For God’s sake

By the usual standards of English grammar, the irreverent utterance of exasperation should be for God's sake, with an apostrophe to show that god's is possessive and with sake in the singular form, but the phrase appears idiomatically in several other forms---for example: He's a third-stringer for God's sakes! [The Collegian (link now dead)] This is a school, for god sake, not a wilderness attraction! [LBPost] They can't even keep their hockey team, for god sakes, and Canada gets one? … [Read more...]


Style guides differ on some points involving the use of numerals (i.e., for example, 16 and 44 instead of sixteen and forty-four) in texts, but there are two rules on which most agree: (1) Spell all integers from zero to ten. (2) Use numerals for numbers 11 and above. Some publications make the cut at nine instead of ten, but most do have a consistent policy.  In practice, there are a few common exceptions---namely: (a)     Numerals are usually used for all numbers in texts involving math, … [Read more...]

On the lam

The idiom is on the lam, not on the lamb. The exact origins of this sense of lam are unknown, but it's believed to be a late 19th-century U.S. slang term. It was originally a verb meaning to escape, and it's still occasionally used in that sense, but today it mostly functions as a noun. To be on the lam is to escape, to flee justice, or to be in hiding from law enforcement. Examples An accused East Coast mobster, on the lam for more than 10 years, was found by the FBI in an unlikely occupation … [Read more...]


Fast is one of a category of adjectives that double as adverbs without requiring the -ly ending. Because fast works this way---and it does for all its main senses, including in a speedy manner and in a secure manner or tightly---the adjectival fastly is a superfluous word. The -ly adds nothing. There is some resistance to flat adverbs (that is, adverbs such as fast that take adjectival forms), and when using fast this way you might encounter people who claim the word should be changed … [Read more...]


According to dictionaries, the noun ilk does not necessarily have negative connotations. Derived from a Scottish term meaning the same, the word is synonymous with type and kind, and it's usually used in phrases like of that ilk or of his/her ilk. It refers to a person's associates or colleagues. Logically, there's nothing inherently disparaging about this sense of ilk. It's neutral. But in contemporary usage, ilk has become negative. This is perhaps due to ilk's similarity in sound to … [Read more...]

Sentence-ending prepositions

The "rule" that a preposition should not end a sentence goes back to the 18th century, when some grammarians believed English should bend to the rules of Latin grammar. But like the spurious prohibition against starting sentences with conjunctions, this rule goes against the glorious flexibility of English and often leads to unnatural-sounding sentences. Ending sentences with strong words is a good idea, but not when it means contorting the language away from natural expression. Winston … [Read more...]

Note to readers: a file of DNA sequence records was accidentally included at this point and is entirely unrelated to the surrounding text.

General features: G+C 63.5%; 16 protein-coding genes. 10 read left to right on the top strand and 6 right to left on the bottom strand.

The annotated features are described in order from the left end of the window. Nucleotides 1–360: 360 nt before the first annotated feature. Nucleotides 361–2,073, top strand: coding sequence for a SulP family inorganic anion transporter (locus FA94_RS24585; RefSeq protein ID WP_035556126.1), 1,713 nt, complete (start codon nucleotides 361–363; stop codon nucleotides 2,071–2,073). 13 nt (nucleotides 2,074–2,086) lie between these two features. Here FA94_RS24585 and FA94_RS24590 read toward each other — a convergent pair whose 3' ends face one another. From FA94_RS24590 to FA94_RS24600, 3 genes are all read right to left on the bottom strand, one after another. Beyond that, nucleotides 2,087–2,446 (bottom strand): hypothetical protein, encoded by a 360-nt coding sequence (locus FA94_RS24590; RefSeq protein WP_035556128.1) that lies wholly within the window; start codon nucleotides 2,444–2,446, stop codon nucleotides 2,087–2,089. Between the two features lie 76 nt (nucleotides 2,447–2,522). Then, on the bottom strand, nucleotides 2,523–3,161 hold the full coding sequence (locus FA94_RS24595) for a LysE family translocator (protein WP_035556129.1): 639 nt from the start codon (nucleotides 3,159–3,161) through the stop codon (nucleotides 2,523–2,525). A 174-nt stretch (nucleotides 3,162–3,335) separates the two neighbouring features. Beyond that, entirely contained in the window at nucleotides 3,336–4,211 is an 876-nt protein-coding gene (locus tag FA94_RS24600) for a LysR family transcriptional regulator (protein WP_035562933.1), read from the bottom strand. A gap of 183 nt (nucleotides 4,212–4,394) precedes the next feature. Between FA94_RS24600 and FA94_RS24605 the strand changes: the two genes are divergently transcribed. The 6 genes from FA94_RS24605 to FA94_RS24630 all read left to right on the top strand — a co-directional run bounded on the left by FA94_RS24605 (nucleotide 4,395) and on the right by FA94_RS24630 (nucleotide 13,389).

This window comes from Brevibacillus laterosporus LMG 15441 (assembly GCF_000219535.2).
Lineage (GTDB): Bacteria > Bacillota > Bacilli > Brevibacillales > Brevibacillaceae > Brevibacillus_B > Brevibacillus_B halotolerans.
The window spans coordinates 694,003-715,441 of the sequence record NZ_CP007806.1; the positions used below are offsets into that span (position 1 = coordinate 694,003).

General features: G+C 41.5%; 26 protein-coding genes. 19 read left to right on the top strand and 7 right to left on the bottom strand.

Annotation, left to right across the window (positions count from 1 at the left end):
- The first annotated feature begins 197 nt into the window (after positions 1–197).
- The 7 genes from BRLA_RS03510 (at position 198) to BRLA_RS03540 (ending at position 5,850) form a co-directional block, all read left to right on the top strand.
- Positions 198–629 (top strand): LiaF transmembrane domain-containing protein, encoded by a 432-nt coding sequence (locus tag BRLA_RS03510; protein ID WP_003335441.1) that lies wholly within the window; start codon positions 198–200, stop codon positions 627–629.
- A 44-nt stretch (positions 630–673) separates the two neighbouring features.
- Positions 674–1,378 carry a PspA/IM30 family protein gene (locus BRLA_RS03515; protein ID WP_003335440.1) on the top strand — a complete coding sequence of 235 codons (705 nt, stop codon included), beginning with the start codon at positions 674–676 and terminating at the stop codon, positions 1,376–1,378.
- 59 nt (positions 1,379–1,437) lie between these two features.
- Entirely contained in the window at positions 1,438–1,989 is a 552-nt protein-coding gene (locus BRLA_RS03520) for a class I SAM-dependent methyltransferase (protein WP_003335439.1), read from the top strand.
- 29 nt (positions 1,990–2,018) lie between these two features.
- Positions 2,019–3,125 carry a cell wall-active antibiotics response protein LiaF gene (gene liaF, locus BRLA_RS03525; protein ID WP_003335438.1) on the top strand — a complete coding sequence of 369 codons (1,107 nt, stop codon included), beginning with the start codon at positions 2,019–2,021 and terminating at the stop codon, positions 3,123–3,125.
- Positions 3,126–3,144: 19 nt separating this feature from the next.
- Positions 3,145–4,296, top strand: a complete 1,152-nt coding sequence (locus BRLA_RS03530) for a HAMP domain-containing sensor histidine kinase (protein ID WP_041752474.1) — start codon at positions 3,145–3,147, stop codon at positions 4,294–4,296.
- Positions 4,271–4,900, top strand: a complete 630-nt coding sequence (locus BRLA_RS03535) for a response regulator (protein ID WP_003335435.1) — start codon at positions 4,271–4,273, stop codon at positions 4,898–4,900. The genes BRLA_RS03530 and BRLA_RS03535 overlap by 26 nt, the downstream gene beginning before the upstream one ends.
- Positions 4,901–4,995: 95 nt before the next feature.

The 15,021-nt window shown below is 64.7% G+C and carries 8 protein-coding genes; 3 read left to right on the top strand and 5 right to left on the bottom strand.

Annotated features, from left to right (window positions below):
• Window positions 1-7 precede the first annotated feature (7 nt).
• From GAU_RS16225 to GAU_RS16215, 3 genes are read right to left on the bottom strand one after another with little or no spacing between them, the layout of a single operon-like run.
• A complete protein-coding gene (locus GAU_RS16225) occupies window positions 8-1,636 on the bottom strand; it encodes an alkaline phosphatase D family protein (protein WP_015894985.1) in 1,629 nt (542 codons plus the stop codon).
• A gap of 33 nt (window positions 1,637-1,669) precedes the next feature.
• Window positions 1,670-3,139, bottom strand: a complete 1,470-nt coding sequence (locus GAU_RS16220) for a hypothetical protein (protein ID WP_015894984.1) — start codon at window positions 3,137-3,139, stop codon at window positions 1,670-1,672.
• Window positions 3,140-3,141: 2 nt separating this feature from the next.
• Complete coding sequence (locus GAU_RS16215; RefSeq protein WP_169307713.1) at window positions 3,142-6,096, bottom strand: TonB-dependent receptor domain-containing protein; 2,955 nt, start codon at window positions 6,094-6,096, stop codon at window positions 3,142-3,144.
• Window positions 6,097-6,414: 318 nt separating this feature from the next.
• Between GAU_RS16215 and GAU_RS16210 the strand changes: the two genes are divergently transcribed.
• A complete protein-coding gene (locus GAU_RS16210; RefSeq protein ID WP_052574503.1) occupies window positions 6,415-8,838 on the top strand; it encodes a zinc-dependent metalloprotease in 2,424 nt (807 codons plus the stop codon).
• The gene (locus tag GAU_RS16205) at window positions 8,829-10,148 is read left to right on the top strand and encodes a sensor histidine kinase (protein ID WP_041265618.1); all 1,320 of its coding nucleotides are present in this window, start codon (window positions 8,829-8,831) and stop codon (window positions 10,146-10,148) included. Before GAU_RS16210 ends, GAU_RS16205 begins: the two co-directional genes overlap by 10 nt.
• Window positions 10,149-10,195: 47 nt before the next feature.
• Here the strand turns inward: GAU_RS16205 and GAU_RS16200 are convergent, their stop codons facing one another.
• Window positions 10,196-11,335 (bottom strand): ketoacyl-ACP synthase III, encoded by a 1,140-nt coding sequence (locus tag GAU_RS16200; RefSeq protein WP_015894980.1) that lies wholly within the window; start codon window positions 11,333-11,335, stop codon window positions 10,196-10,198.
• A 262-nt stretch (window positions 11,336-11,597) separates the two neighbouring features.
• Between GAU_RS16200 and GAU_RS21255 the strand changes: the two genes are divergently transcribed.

Adaption vs. adaptation

Adaption and adaptation are different forms of the same word, and they share all their meanings, which include (1) the act of changing to suit new conditions, and (2) a work of art recast in a new form or medium. But the longer word, adaptation, is preferred by most publications and is much more common. Adaption is not completely absent, but it usually gives way to the longer form in edited writing.  Both forms are old. The OED lists examples of adaption from as long ago as the early 17th … [Read more...]

A leg up

The idiom a leg up means (1) a boost or (2) a position of advantage.1 When you get a leg up on your competition, you're at least temporarily ahead of them in some significant way. The phrase comes from foot racing, where getting a leg up at the start of the race gives an edge. Examples These writers demonstrate how a leg up is conventionally used: And he might have a leg up on the rest of the contestants because of his shooting style. [ESPN] The so-called credit bidding gives a leg up to … [Read more...]

Previous vs. prior

The adjectives prior and previous are both useful synonyms of earlier and past, and there is no substantive difference between them. Some people do make various distinctions between them in their personal usage, but none of these distinctions are borne out in broader usage. The words are usually interchangeable. Examples Mayor Robert Dean Smith was arrested Wednesday on allegations he violated a probation from a previous drunken driving conviction. [] The two have a prior … [Read more...]

Populace vs. populous

Populous, meaning having many inhabitants, is always an adjective. Populace is a noun referring to a population or the general public. So we might say, for example, that a populous city has a large populace. But while populace is roughly synonymous with population, the words' connotations differ slightly. Population is neutral, while populace often carries a superior tone toward the group it refers to. Examples Unfortunately, he's forgotten how to speak German, and the populace can't … [Read more...]

About Grammarist
Contact | Privacy policy | Home
© Copyright 2009-2014 Grammarist